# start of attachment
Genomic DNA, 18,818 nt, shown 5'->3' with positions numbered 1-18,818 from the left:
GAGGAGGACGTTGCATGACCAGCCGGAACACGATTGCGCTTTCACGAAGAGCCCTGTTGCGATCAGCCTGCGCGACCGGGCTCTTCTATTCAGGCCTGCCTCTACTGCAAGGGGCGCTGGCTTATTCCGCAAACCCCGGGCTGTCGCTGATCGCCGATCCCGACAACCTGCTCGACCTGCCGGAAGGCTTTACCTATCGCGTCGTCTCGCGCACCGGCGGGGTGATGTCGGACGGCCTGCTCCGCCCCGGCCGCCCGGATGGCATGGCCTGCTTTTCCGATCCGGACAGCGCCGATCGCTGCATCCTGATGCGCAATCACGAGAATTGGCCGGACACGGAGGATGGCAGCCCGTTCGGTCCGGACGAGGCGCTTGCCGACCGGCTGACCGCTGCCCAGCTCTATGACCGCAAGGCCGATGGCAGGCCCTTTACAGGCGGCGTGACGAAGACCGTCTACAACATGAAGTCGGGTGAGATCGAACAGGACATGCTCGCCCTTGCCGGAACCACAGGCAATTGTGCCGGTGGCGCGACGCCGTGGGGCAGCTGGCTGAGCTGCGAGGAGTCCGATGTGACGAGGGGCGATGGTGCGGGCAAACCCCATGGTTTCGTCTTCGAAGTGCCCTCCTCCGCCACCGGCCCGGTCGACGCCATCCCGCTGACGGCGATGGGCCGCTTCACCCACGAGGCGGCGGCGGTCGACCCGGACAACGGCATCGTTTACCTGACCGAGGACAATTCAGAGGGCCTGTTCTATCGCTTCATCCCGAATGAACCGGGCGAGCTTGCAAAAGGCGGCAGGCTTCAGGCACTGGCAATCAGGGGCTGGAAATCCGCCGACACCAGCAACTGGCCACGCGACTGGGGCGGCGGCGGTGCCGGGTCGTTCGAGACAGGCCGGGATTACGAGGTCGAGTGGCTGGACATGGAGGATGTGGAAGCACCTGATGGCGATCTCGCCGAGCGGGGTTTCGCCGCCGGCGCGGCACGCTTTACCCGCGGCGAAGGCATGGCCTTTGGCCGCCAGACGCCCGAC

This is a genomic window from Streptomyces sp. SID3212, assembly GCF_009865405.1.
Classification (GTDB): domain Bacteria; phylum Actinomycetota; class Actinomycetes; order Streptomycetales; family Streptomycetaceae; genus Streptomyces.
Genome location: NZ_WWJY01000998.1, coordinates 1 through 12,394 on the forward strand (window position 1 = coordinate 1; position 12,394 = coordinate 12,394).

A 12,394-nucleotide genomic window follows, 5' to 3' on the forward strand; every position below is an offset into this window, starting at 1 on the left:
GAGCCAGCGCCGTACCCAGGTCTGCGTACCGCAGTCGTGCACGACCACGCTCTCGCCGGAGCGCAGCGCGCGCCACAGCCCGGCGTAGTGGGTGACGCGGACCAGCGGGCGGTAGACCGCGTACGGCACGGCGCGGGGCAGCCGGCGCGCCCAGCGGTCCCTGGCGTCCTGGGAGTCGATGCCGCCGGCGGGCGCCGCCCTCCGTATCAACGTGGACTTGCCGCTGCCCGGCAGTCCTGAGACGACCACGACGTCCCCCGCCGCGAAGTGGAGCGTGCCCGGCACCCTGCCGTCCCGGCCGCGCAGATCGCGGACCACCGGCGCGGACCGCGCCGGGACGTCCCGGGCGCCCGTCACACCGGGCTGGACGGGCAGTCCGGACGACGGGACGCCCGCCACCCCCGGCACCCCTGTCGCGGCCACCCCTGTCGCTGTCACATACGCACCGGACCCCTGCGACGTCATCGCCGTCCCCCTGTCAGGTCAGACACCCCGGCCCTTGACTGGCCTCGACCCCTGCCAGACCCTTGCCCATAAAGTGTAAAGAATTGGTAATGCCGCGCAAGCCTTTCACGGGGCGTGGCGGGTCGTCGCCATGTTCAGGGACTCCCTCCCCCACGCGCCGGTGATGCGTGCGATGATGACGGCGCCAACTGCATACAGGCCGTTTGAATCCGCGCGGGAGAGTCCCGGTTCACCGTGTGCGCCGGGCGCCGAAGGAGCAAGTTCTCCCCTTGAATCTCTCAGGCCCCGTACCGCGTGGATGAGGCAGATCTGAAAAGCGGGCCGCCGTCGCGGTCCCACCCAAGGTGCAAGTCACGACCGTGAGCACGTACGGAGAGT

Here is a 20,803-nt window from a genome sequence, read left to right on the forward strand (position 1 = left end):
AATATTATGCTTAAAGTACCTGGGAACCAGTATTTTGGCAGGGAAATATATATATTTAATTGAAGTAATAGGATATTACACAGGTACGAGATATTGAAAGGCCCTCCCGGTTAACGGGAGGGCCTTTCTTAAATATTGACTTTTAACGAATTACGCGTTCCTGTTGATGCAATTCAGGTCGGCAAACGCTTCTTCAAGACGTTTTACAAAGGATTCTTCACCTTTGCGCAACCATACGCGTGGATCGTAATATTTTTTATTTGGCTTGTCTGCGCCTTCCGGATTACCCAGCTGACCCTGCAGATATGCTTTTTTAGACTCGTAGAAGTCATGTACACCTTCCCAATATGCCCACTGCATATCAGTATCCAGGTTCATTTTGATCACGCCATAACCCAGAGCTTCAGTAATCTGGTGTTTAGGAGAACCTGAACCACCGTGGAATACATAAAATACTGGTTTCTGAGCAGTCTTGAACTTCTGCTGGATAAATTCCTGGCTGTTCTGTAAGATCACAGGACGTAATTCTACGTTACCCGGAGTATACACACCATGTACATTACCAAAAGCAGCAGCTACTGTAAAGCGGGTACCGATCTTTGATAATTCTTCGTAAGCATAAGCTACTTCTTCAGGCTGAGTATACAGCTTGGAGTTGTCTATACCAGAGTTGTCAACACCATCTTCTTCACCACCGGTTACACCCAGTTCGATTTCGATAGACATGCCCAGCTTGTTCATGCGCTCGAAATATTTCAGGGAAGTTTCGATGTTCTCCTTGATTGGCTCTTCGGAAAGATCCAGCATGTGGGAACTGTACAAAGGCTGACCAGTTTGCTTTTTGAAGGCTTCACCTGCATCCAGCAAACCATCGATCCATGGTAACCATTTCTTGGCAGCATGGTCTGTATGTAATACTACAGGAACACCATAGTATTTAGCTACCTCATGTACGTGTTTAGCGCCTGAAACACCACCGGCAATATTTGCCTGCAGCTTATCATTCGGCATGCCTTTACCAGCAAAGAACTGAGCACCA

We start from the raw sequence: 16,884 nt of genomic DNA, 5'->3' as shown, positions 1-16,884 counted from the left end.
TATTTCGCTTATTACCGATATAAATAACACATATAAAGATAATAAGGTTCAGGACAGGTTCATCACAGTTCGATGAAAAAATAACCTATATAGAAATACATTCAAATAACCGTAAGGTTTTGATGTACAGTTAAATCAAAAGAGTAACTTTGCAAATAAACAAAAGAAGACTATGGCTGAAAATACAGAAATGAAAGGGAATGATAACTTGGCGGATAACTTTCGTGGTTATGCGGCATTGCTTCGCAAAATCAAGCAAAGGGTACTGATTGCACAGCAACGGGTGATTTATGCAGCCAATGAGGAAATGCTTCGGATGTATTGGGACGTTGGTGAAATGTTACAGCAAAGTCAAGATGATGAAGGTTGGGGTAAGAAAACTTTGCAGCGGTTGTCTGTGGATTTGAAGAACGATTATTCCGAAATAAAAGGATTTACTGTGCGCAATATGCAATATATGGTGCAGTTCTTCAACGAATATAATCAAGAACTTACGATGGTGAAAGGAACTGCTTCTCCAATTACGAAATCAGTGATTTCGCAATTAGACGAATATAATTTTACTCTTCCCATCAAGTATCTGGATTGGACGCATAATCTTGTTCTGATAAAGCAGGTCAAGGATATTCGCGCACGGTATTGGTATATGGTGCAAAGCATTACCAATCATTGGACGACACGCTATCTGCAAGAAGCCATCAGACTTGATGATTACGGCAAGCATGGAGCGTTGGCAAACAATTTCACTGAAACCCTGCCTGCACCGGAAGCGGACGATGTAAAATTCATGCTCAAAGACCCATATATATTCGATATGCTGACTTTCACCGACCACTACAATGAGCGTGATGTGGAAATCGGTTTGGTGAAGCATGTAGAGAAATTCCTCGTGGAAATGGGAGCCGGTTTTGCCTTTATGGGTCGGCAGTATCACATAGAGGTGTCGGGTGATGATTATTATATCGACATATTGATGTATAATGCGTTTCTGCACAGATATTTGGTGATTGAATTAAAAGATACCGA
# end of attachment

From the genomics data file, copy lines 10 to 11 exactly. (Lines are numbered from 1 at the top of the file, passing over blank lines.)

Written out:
We start from the raw sequence: 16,884 nt of genomic DNA, 5'->3' as shown, positions 1-16,884 counted from the left end.
TATTTCGCTTATTACCGATATAAATAACACATATAAAGATAATAAGGTTCAGGACAGGTTCATCACAGTTCGATGAAAAAATAACCTATATAGAAATACATTCAAATAACCGTAAGGTTTTGATGTACAGTTAAATCAAAAGAGTAACTTTGCAAATAAACAAAAGAAGACTATGGCTGAAAATACAGAAATGAAAGGGAATGATAACTTGGCGGATAACTTTCGTGGTTATGCGGCATTGCTTCGCAAAATCAAGCAAAGGGTACTGATTGCACAGCAACGGGTGATTTATGCAGCCAATGAGGAAATGCTTCGGATGTATTGGGACGTTGGTGAAATGTTACAGCAAAGTCAAGATGATGAAGGTTGGGGTAAGAAAACTTTGCAGCGGTTGTCTGTGGATTTGAAGAACGATTATTCCGAAATAAAAGGATTTACTGTGCGCAATATGCAATATATGGTGCAGTTCTTCAACGAATATAATCAAGAACTTACGATGGTGAAAGGAACTGCTTCTCCAATTACGAAATCAGTGATTTCGCAATTAGACGAATATAATTTTACTCTTCCCATCAAGTATCTGGATTGGACGCATAATCTTGTTCTGATAAAGCAGGTCAAGGATATTCGCGCACGGTATTGGTATATGGTGCAAAGCATTACCAATCATTGGACGACACGCTATCTGCAAGAAGCCATCAGACTTGATGATTACGGCAAGCATGGAGCGTTGGCAAACAATTTCACTGAAACCCTGCCTGCACCGGAAGCGGACGATGTAAAATTCATGCTCAAAGACCCATATATATTCGATATGCTGACTTTCACCGACCACTACAATGAGCGTGATGTGGAAATCGGTTTGGTGAAGCATGTAGAGAAATTCCTCGTGGAAATGGGAGCCGGTTTTGCCTTTATGGGTCGGCAGTATCACATAGAGGTGTCGGGTGATGATTATTATATCGACATATTGATGTATAATGCGTTTCTGCACAGATATTTGGTGATTGAATTAAAAGATACCGA